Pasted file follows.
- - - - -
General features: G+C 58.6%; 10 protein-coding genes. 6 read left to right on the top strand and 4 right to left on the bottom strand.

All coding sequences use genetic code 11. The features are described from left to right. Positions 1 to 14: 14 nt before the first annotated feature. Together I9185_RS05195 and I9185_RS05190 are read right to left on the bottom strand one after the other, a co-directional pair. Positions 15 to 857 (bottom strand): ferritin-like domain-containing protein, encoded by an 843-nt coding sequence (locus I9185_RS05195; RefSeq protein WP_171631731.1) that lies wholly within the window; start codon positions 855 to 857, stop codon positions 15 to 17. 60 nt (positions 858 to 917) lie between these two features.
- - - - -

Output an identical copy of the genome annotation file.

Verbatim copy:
General features: G+C 58.6%; 10 protein-coding genes. 6 read left to right on the top strand and 4 right to left on the bottom strand.

All coding sequences use genetic code 11. The features are described from left to right. Positions 1 to 14: 14 nt before the first annotated feature. Together I9185_RS05195 and I9185_RS05190 are read right to left on the bottom strand one after the other, a co-directional pair. Positions 15 to 857 (bottom strand): ferritin-like domain-containing protein, encoded by an 843-nt coding sequence (locus I9185_RS05195; RefSeq protein WP_171631731.1) that lies wholly within the window; start codon positions 855 to 857, stop codon positions 15 to 17. 60 nt (positions 858 to 917) lie between these two features.